Current Management of Gynecologic Trauma

Document Type

Journal Article

Publication Date



Journal of Gynecology Obstetrics and Human Reproduction








Gynecologic trauma; Pelvic trauma; Trauma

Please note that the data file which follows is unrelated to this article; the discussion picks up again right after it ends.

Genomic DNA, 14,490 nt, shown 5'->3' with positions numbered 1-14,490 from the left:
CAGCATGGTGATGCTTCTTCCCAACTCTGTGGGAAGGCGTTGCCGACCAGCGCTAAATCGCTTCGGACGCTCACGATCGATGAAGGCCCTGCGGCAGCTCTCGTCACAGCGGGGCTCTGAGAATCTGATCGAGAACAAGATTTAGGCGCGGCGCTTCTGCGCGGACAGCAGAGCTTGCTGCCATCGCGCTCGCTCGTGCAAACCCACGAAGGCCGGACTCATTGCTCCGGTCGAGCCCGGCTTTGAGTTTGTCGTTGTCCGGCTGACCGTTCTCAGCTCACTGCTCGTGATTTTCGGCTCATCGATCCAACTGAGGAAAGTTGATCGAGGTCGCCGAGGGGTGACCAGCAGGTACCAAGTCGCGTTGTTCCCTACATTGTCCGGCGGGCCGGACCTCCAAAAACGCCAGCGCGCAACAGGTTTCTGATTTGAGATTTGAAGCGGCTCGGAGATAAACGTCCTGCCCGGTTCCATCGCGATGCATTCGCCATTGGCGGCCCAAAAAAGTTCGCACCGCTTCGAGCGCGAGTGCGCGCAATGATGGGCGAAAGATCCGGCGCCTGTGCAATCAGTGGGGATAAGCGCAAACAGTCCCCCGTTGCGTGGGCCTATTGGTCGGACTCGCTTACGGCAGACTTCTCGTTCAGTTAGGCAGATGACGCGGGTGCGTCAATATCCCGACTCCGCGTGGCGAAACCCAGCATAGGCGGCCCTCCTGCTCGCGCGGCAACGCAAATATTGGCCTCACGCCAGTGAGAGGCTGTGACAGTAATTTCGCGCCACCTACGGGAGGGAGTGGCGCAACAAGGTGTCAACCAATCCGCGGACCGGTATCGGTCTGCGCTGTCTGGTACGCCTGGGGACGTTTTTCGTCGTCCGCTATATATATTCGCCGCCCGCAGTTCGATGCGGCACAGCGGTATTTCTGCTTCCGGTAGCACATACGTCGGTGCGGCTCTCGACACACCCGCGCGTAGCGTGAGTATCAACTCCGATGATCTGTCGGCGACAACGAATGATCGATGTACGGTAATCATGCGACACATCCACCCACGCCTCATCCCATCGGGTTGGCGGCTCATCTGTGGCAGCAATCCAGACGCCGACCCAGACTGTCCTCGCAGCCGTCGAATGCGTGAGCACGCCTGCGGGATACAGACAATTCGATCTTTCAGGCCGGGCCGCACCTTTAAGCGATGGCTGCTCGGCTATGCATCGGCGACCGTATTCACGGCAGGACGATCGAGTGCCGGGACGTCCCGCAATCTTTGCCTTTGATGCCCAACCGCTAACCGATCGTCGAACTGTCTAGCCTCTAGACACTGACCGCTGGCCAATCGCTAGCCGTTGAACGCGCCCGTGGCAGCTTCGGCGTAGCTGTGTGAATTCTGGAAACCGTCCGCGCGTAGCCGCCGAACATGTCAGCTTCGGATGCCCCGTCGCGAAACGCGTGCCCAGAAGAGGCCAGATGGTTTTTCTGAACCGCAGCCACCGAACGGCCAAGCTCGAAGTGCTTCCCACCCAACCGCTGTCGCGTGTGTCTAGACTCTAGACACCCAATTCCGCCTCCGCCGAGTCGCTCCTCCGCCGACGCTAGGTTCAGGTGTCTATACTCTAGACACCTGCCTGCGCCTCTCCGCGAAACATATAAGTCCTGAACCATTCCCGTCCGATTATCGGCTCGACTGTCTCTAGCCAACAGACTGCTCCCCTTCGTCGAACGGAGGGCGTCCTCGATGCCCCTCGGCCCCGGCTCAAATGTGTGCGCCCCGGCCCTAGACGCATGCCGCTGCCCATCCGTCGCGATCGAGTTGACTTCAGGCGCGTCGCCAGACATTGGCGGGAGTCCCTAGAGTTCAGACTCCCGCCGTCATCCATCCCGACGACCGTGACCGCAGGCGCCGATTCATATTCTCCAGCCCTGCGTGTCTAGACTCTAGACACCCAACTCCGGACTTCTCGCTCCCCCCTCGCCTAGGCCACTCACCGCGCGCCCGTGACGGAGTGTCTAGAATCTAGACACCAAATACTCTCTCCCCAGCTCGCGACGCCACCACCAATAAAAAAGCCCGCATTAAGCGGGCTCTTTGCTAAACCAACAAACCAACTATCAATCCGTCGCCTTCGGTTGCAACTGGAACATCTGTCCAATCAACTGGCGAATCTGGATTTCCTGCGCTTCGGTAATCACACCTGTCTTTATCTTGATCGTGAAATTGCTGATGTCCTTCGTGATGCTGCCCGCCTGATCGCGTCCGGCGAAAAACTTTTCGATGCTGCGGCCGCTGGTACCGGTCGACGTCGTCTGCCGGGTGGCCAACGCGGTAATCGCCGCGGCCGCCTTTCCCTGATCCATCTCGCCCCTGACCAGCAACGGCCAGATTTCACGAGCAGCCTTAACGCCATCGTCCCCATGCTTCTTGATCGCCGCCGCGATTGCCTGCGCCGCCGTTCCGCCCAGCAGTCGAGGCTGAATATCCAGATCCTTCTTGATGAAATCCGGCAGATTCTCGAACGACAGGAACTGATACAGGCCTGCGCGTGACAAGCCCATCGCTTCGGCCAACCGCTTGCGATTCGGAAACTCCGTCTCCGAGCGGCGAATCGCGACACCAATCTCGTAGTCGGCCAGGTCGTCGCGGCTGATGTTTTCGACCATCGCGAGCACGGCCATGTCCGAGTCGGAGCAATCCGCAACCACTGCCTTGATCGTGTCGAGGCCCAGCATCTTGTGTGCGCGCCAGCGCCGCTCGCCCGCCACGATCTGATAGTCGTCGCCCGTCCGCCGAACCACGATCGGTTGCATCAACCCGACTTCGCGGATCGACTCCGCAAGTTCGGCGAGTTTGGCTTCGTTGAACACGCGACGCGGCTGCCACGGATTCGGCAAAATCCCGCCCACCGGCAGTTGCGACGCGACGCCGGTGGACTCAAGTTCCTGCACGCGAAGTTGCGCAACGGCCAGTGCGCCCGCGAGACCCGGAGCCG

Introduction: To date, there are few reports describing the management of traumatic gynecologic injuries leaving physicians with little guidance. Objective: Describe the injury patterns and the preferred management of these injuries. Methods: A retrospective cohort study was performed using the National Trauma Data Bank (NTDB) from years 2011 to 2013. Female patients age 16 years and older with internal gynecologic injuries were identified based on diagnosis codes. Demographics, associated diagnoses and procedure codes were compiled for the cohort. Results: 313 patients met inclusion criteria. The mechanism of injury was blunt in 236 (75%) patients, penetrating in 68 (21%), and other in 9 (4%). The mean Injury Severity Score was 16.6 ± 14.6. Mean age was 34 ± 21 years old. 226 (74.8%) patients had an ovarian and/or fallopian tube injury, 71 (25.2%) had a uterine injury, 8 (3%) had both, and 8 (3%) had injury to the ovarian or uterine vessels only. Of the 226 patients with ovarian and/or fallopian tube injury, 11(5%) underwent repair and 10 (4%) underwent salpingo-oophorectomy. Of the 71 uterine injuries, 15 (21%) underwent repair and 5 (7%) required a hysterectomy. Conclusions: Most traumatic internal gynecologic injuries result from blunt mechanism. Currently, these injuries are largely managed non-operatively. When surgery was performed, ovarian and uterine repair was more common than salpingo-oophorectomy and hysterectomy. Prospective large-scale studies are needed to establish a standard of treatment for the management of gynecologic trauma and to assess both short and long term outcomes and fertility rates.